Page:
WHITE PLAINS, NY--(Marketwire - Dec 20, 2012) - The Herald Sun has reported the Melbourne Melanoma Project recently became one of the largest tissue banks in the world. It indicated 1,000 individuals have donated to date. The success the tissue bank has experienced collecting donations caught the attention of physician and medical researcher Petra Rietschel MD who works to help those diagnosed with skin cancer.
The article reports the tissue bank serves to help scientists and researchers uncover better treatment options for melanoma. Individuals diagnosed with melanoma have the opportunity to donate their cancerous tissues to the bank once it is removed from their bodies. According to the news report, the samples are then used in multiple different research projects aimed to understand the disease and develop more effective treatments. Tissues that are not donated are destroyed in accordance to medical waste regulations.
Petra Rietschel, MD explained more about the purpose of tissue banks and their impact on scientific medical research. She commented, "The tissue bank of the Melbourne Melanoma project is only one example of many tissue banks being assembled all over the world. We are just starting to learn about melanoma and know very little about its genetic and molecular makeup. These tissue banks will enable us answer questions in the future by running tests on large numbers of tumors as we are figuring out the questions to ask."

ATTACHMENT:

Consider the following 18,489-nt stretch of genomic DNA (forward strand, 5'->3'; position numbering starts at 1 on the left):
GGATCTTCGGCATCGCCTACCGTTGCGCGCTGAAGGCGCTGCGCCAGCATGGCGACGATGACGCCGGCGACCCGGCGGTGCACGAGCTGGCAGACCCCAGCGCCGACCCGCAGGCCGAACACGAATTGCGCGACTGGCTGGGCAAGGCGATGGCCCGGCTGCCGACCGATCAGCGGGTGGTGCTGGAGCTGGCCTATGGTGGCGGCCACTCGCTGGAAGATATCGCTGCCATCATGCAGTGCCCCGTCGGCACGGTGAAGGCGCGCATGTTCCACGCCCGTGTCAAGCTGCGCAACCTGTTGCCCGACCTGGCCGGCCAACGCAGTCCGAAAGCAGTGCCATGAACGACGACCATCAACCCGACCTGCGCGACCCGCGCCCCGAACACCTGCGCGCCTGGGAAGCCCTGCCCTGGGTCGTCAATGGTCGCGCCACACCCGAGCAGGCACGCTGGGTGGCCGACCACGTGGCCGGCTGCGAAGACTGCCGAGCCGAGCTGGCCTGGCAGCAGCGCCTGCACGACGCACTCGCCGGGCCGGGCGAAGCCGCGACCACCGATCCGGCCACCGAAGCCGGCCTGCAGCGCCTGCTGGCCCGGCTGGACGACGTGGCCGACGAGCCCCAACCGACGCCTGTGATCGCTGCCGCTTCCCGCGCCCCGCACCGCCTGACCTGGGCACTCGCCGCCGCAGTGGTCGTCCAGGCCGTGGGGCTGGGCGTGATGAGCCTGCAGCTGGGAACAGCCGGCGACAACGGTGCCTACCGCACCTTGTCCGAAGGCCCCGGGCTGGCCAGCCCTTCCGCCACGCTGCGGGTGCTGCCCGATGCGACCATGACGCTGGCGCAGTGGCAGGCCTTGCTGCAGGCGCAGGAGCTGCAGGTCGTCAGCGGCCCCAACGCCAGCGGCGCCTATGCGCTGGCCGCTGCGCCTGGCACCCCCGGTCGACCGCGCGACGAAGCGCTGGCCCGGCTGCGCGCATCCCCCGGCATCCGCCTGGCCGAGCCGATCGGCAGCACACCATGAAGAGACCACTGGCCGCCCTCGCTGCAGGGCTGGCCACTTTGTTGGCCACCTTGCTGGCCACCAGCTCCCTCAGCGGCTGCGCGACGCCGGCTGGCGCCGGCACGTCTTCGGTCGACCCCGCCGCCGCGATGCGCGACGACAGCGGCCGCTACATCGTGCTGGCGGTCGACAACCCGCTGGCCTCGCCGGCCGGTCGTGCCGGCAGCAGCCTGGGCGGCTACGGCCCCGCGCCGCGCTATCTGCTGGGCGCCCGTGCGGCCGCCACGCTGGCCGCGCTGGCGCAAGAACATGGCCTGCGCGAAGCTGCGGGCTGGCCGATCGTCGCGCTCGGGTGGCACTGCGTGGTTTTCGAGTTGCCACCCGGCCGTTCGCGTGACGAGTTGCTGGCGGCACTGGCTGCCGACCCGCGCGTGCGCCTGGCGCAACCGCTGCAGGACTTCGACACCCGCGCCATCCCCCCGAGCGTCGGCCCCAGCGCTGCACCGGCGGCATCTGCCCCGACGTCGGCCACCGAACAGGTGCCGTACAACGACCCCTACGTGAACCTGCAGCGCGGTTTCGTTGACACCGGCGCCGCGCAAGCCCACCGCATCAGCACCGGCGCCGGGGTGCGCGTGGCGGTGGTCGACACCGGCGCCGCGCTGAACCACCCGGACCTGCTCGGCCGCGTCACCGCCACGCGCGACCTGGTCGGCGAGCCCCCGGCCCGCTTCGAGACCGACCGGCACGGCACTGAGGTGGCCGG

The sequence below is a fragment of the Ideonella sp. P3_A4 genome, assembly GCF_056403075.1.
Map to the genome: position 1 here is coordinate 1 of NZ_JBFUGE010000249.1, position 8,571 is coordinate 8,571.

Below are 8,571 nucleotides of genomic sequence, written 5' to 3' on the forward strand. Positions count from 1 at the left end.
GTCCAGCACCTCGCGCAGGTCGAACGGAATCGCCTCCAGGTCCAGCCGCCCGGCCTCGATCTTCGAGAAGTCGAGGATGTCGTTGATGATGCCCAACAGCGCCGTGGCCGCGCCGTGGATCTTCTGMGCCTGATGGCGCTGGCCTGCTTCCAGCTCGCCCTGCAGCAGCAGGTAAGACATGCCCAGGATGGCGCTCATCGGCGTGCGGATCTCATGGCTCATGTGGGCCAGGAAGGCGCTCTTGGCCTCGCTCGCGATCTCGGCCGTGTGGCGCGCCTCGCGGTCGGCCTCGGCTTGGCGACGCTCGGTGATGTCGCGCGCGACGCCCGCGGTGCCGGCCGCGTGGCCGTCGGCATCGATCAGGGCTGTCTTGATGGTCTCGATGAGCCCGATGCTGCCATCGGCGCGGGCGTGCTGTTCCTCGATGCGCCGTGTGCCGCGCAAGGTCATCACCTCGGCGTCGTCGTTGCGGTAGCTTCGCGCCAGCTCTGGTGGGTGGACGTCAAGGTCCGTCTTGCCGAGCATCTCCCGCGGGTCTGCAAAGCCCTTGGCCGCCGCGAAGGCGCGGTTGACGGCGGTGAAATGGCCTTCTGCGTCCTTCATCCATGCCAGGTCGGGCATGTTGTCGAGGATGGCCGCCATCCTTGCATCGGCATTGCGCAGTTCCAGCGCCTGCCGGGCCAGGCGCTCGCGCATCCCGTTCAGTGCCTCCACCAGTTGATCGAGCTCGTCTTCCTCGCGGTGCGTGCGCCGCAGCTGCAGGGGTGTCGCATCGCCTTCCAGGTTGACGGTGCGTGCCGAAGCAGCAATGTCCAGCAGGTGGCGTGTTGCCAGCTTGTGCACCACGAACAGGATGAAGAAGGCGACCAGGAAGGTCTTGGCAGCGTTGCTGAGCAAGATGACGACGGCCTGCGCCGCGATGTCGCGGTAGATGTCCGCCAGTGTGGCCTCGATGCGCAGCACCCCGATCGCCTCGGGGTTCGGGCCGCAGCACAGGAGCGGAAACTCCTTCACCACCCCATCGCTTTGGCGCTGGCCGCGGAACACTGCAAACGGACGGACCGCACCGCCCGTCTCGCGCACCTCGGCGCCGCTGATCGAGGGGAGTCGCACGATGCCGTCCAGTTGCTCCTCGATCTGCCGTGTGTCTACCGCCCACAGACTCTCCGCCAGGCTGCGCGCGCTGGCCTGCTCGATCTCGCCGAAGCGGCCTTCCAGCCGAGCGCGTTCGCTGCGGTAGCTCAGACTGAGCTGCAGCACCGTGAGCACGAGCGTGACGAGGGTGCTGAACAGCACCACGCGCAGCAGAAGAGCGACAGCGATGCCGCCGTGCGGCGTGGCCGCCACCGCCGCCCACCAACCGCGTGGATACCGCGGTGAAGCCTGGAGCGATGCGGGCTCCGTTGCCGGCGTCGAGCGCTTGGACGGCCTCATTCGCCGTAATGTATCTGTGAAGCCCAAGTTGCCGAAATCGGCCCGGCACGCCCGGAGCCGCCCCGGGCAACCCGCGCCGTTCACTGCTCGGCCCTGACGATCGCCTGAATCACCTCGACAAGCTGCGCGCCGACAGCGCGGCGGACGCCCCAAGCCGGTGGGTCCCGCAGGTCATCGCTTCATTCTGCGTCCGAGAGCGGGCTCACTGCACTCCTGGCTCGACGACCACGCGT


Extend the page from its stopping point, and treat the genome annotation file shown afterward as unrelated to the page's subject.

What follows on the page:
According to the article, over half of those who have offered donations are of fair complexion or had experienced sunburns. Fifty-two percent of donors reported being sunburnt at least once in the past, while eight percent had visited tanning salons. In regards to the fairer of individuals, nearly half had blue eyes and over half -- 55 percent -- had light colored hair ranging from blonde to light brown to red.
In the case of Jason Nielsen, donor number 1,000, the article reports he opted to donate his tissue in hopes it could further research to help others. In his interview, he indicated his children had fair complexions. Petra Rietschel, MD, encourages those who are interested in learning more about the tissue bank can visit the official website at www.melbournemelanomaproject.com.
Petra Rietschel MD earned her Doctor of Medicine and Doctor of Philosophy degrees from the University of Heidelberg in Germany. Currently, Petra Rietschel, MD is a physician who serves multiple programs that span several medical centers, including Montefiore Medical Center, Albert Einstein College of Medicine, and Montefiore Einstein Cancer Center. Petra Rietschel, MD specializes in the research and treatment of melanoma, breast cancer, and sarcoma.